By Lyle Fitzsimmons
A few Tuesday morning musings after a big-fight weekend.
I realize a lot of folks aren’t big fans of Floyd Mayweather Jr. And there’s no doubt that “Money” has given said folks plenty of reasons over the years to feel the way they do.
But there’s a difference between having a rooting interest… and simply being an idiot.
Mixed in with the typical post-fight hilarity in the Twitter-verse on Saturday night were occasional snipes – whether intended to blast the scoring, or the lack of sustained action – lamenting that Lara fought Canelo the same way that Mayweather had when he won the PPV record-breaker last September.
And each time I saw them, my cyber-trained mind screamed one thing:
At most, it takes about five seconds of observation to see that while both opponents clearly frustrated the Mexican to no end, the ways in which Mayweather and Lara did so were drastically different.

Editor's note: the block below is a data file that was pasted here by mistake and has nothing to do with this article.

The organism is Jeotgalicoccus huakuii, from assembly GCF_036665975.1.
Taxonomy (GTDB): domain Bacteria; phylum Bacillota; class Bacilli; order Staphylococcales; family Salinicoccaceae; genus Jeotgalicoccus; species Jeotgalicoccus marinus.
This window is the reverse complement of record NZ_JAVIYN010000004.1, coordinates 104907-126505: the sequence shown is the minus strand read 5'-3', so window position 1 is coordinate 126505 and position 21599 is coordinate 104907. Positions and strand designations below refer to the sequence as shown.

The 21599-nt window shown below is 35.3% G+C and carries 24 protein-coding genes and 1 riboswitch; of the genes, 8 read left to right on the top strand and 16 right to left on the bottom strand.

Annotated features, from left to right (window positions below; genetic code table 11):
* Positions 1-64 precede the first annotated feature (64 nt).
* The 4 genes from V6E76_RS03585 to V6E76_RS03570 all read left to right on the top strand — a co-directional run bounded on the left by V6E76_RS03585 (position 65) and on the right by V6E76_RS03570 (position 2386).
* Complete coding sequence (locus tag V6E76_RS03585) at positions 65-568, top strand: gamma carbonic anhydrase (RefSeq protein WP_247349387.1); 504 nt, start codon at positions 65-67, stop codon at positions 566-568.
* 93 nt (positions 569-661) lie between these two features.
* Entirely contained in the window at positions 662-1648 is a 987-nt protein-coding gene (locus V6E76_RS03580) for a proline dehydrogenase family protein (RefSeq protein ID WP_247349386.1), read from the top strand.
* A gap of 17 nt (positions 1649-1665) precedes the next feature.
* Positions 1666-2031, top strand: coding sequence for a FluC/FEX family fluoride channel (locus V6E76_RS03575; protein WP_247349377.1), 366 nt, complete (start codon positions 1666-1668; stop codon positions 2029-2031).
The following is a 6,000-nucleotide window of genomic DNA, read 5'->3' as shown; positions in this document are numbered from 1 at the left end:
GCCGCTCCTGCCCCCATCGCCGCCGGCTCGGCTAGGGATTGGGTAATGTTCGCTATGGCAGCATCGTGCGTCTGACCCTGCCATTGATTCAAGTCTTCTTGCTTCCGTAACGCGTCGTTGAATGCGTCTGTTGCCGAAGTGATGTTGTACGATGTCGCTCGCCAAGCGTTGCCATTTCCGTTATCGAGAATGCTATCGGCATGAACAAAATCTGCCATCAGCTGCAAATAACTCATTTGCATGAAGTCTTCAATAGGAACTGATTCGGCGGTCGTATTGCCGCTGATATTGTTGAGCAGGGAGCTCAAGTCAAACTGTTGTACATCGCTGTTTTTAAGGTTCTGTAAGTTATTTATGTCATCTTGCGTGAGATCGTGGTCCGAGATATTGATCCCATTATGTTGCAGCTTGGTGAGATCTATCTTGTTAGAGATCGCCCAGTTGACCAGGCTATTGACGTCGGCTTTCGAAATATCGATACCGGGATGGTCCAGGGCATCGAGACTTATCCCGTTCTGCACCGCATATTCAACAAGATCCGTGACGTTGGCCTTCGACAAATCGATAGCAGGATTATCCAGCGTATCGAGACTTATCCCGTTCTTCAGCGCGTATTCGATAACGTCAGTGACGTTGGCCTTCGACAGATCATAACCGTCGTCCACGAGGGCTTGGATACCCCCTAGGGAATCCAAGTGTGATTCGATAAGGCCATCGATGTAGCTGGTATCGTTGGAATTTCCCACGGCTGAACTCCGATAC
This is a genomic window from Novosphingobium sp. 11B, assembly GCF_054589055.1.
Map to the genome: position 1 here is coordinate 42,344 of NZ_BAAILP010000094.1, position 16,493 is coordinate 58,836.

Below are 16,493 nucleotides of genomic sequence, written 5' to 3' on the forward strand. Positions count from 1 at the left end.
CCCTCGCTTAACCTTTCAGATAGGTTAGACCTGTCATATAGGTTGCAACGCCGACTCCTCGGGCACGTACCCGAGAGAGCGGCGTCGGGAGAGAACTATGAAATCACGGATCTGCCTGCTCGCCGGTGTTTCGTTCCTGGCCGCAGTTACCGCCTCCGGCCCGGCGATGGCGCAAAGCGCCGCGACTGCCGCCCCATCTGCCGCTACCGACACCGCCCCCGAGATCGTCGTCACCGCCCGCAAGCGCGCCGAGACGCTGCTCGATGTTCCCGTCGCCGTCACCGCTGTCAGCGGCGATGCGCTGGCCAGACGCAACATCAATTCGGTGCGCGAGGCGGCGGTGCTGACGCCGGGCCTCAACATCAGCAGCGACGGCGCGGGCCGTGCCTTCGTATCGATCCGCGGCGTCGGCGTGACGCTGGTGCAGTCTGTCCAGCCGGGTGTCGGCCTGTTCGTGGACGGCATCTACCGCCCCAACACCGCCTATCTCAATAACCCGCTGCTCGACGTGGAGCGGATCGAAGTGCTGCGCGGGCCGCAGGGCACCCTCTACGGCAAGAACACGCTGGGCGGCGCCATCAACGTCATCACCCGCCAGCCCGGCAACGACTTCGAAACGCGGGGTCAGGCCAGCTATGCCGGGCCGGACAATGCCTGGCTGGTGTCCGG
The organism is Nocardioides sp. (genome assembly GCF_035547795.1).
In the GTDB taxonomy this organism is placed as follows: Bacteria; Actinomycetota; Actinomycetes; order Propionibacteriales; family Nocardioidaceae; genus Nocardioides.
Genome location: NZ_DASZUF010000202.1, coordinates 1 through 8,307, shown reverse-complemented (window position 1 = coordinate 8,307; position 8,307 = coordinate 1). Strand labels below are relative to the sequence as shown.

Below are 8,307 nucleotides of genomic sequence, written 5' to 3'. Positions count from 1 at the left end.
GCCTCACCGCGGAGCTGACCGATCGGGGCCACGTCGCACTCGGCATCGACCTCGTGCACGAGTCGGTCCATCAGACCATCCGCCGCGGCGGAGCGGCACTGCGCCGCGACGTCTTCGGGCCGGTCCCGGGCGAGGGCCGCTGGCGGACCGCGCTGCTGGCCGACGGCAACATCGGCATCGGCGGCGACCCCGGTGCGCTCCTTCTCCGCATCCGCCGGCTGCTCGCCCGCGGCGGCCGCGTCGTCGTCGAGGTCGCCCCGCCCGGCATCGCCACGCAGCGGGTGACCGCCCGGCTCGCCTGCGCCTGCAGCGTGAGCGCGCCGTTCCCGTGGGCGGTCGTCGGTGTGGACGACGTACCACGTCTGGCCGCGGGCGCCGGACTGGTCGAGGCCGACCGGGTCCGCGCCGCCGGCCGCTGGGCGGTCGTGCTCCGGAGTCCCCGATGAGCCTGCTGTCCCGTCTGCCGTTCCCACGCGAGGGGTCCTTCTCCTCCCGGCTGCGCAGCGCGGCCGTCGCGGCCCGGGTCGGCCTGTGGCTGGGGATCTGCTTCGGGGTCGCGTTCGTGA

Mayweather, in nearly every round, stood straight in front of Alvarez and fully within punching range, but continually bedeviled him by rolling his shoulder and blocking most of the shots that came his way.
Lara, meanwhile, spent much of his 36 minutes with Canelo on the move, stopping long enough to fire off quick jabs and snapping straight lefts before getting back on the bike to offset any incoming replies.
Say what you about the scores – I had it 115-113 for Lara, conceding it was the closest big fight in recent memory – but to lump his approach and Mayweather’s is as silly a gathering of sour grapes and tactical ignorance as there’s ever been, with the possible exception of when Keith Olbermann dined alone.